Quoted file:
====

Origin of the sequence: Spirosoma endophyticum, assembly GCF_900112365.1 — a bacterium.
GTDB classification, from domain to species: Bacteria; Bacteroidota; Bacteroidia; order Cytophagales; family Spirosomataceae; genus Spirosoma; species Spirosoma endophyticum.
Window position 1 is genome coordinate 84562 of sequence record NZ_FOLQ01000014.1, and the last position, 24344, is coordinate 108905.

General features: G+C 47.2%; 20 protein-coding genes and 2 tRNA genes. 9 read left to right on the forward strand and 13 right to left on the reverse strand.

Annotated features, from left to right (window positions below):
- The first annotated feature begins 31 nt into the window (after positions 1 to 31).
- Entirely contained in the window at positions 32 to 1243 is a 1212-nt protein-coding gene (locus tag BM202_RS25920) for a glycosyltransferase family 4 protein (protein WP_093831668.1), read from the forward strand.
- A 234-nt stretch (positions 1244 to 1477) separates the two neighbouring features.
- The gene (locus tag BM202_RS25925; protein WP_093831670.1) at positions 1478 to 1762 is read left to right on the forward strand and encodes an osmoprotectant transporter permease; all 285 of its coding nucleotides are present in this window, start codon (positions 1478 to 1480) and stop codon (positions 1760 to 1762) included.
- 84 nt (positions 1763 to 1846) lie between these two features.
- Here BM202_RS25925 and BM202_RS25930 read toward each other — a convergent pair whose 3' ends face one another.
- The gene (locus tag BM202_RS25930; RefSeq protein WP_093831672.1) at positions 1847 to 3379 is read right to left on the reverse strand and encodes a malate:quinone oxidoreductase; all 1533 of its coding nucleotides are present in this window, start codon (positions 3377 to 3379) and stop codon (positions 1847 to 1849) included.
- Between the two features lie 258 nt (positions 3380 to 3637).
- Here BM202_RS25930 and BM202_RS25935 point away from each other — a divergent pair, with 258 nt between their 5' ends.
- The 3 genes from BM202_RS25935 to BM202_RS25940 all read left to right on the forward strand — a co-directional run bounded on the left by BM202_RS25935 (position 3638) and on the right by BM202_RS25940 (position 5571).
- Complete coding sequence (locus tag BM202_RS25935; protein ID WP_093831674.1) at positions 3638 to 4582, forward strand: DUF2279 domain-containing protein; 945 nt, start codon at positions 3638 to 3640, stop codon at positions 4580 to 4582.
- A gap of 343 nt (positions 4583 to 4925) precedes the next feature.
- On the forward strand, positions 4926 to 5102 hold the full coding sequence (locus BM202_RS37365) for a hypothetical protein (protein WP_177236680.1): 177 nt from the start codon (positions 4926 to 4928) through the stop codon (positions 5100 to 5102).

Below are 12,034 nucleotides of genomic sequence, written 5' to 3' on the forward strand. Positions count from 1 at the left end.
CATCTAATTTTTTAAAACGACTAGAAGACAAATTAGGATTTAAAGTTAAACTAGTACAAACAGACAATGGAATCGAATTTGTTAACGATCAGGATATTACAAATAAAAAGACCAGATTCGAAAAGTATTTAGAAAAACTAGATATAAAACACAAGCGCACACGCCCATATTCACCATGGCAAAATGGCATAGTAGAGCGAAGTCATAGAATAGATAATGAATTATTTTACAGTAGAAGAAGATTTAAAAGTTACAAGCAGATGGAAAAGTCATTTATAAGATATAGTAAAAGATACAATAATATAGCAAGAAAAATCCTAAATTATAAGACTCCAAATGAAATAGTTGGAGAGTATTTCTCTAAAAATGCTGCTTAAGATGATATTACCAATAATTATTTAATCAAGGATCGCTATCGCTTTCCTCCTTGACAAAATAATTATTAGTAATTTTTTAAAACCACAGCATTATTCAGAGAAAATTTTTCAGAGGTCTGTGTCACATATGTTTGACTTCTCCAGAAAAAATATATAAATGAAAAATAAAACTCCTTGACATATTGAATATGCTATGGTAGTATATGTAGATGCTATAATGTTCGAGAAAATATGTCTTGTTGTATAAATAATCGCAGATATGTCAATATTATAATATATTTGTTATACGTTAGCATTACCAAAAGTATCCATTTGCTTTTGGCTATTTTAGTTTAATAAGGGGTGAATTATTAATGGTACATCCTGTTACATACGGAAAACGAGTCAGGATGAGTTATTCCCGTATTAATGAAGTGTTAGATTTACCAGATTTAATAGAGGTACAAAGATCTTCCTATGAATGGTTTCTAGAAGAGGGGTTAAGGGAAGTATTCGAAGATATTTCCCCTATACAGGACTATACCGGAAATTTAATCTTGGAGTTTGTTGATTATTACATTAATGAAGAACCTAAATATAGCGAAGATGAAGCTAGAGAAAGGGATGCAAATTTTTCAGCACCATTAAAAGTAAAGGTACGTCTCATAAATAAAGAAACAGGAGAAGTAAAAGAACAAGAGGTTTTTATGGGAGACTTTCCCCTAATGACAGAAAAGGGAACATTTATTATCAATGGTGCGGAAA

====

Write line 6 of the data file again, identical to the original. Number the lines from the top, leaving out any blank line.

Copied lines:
- The first annotated feature begins 31 nt into the window (after positions 1 to 31).